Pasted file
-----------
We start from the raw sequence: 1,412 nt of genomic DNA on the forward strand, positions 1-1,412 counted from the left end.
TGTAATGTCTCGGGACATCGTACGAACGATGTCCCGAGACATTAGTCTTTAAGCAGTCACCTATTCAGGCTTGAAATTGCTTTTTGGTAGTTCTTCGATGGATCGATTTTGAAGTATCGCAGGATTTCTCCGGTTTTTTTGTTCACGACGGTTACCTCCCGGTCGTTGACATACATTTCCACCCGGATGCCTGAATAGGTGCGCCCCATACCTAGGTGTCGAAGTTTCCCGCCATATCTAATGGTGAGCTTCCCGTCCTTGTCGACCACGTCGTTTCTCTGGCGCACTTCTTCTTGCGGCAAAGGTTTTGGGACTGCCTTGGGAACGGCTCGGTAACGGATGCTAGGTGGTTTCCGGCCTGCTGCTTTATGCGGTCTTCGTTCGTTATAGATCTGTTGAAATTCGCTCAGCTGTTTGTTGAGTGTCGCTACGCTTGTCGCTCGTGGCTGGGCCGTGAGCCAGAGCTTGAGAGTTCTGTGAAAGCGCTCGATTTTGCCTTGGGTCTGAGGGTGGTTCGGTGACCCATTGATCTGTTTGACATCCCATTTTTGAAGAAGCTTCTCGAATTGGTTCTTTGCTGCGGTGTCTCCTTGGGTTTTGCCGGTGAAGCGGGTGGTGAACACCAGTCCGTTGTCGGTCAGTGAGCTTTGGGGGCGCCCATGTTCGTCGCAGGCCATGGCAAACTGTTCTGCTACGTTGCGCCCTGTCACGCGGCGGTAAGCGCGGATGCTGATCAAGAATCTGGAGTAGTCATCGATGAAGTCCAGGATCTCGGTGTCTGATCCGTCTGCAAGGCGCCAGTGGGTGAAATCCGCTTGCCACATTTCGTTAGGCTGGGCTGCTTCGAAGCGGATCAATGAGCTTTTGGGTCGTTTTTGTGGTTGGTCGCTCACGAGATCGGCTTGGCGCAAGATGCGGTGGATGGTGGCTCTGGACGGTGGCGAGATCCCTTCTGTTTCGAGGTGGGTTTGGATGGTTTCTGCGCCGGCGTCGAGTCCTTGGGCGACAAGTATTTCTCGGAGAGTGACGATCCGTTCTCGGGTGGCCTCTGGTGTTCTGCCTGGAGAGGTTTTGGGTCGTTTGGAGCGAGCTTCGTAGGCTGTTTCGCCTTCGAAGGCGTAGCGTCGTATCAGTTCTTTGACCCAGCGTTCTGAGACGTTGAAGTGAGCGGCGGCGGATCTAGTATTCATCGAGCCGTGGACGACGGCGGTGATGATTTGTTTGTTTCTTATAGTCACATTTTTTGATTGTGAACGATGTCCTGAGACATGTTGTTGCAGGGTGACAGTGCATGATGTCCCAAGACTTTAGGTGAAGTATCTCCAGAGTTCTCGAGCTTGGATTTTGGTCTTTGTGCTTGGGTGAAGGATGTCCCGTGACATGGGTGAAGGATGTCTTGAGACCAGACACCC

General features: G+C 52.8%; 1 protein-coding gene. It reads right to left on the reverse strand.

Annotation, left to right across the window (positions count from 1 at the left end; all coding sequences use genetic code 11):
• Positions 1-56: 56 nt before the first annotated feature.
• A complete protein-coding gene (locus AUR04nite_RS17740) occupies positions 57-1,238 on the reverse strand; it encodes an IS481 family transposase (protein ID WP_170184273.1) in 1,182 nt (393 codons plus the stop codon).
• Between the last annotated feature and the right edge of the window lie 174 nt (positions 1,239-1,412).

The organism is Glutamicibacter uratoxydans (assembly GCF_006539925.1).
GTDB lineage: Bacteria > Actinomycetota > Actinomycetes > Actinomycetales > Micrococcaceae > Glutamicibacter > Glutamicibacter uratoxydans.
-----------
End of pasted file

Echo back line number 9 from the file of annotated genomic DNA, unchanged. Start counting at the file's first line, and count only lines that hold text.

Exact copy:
GTDB lineage: Bacteria > Actinomycetota > Actinomycetes > Actinomycetales > Micrococcaceae > Glutamicibacter > Glutamicibacter uratoxydans.